The common puffin is called the "Clown of the sea" because of its painted face, its docile character and its graceful walk.
Climate change has been threatening the survival of humans and many species of wildlife.
The increase in the average temperature of the atmosphere and seas due to global warming it has affected animals in the way they eat, migrate, reproduce and live! One of these animals is a colorful seabird called the Atlantic Puffin or Atlantic Puffin.
Their habitat ranges from Iceland, Greenland, Ireland, Norway, and the United Kingdom in Europe to Newfoundland, Canada, and along the coast of Maine in the United States, in North America.
About 90 percent of puffins are found in Europe and sixty percent of puffins breed in Iceland and most of them are found in the Westman Islands in Iceland.
Most of its time is spent in the open ocean like other seabirds such as the Frigate.
It generally lives on uninhabited islets without land predators that threaten it. However, it is other birds such as seagulls that, after the Puffin catches a fish, intercept it in the air to steal its livelihood.
To raise a chick, the pair breed in the months of April and May and choose the cliffs to nest their eggs.
At a very early stage, the chick goes to the sea to feed and until then the parents feed it smaller fish such as sand eels, capelin, and hake or herring that make up 90 percent of its diet.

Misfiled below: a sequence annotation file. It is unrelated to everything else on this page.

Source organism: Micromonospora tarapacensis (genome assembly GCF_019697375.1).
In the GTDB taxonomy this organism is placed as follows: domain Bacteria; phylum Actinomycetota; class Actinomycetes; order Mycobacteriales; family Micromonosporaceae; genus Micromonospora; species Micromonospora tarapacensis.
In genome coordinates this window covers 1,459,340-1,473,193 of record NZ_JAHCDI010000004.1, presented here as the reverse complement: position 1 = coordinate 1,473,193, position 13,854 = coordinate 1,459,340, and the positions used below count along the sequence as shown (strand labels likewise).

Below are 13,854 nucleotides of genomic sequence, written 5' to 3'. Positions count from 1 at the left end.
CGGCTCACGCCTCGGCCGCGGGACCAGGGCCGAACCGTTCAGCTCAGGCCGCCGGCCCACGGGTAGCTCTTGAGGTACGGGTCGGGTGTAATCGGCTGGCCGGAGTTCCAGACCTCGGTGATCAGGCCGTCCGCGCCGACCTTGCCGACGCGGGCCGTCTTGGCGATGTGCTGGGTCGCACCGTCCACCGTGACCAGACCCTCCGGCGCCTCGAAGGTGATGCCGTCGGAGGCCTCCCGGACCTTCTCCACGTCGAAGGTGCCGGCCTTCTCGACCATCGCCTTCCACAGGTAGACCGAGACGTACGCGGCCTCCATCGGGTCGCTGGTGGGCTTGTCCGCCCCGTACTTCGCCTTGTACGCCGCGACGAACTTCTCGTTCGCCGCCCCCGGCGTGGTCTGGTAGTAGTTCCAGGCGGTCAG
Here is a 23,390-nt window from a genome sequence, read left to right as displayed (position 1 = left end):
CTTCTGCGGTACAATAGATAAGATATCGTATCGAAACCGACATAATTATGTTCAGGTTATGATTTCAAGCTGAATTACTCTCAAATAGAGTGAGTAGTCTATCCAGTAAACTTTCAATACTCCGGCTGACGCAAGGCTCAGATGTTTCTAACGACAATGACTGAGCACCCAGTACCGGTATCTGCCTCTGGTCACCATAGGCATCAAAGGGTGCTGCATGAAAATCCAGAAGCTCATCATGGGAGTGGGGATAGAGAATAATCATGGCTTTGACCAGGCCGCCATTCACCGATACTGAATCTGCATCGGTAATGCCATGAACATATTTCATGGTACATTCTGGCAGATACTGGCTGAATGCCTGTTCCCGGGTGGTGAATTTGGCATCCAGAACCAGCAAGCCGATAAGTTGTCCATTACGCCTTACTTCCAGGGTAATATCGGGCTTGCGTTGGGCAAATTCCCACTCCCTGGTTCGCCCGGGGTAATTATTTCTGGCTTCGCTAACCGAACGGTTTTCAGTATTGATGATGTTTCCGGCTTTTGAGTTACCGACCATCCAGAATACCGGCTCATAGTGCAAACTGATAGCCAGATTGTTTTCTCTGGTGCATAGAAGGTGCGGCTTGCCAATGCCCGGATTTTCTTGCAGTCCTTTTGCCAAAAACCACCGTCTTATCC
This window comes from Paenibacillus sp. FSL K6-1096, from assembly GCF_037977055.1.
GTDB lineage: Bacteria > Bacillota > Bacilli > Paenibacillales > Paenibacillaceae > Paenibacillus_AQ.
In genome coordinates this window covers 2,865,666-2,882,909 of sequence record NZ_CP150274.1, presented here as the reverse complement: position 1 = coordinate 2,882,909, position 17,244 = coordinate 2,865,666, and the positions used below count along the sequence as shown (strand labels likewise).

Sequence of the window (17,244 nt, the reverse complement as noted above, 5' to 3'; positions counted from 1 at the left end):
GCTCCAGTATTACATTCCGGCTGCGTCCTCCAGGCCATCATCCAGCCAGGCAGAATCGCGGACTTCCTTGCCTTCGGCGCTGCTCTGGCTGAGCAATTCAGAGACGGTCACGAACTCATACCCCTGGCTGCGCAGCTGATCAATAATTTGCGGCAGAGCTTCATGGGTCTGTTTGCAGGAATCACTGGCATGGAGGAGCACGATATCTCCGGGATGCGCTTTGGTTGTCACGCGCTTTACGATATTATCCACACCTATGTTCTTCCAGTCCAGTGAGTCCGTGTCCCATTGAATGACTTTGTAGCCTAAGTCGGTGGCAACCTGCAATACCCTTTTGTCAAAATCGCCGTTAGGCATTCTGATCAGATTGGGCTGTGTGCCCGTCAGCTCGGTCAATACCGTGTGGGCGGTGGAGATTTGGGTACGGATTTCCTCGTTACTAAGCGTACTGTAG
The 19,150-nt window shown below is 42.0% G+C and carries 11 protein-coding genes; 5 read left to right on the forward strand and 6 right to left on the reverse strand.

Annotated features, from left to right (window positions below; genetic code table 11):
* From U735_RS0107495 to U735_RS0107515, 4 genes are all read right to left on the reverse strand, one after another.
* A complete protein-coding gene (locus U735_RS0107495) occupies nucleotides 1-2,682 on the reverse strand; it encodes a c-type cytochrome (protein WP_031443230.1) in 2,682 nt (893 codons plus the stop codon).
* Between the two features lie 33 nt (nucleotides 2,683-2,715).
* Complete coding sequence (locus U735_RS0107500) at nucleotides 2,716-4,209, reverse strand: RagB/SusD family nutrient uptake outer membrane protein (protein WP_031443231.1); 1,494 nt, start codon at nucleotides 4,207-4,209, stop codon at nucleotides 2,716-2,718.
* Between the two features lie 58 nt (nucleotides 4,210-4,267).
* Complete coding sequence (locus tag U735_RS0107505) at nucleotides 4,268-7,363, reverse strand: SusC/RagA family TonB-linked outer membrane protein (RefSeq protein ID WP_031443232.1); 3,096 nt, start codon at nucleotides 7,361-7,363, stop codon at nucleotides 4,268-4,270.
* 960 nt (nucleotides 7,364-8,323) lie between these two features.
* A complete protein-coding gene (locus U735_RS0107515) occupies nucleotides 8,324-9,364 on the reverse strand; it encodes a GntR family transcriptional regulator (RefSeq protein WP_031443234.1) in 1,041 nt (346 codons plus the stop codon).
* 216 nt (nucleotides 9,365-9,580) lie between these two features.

Global warming is a reality for sensitive species in the food chain.
However, with the rise in sea temperatures, most of these small fish have been dying or drifting off into the deeper waters. This decrease in the availability of their food has led to the puffins not being able to feed or feed their young.
Sometimes they fly further, which again wastes more of their energy. This has resulted in a delay in the breeding season, in the same way that Emperor penguins suffer from the reduction of their hunting areas. Exhausted and desperate, they try to feed the young ones with other available fish, such as butterfish or larger herrings that the chicks find difficult to swallow.
Emaciated, hungry and dead, a large population of puffins is found on land, raising concerns in the scientific community.
Also, puffins have been hunted by humans for centuries. Although, hunting is restricted now, but it contributes to population decline.
With the increasing frequency and intensity of extreme weather events, such as storms, several seabirds are being devastated over the years and half of these seabirds are puffins.
The factors could be many for the sharp decline of these puffins, however, we have ample evidence to conclude that the increase in temperature due to climate change is the main cause of the decline of small fish that are food for these puffins.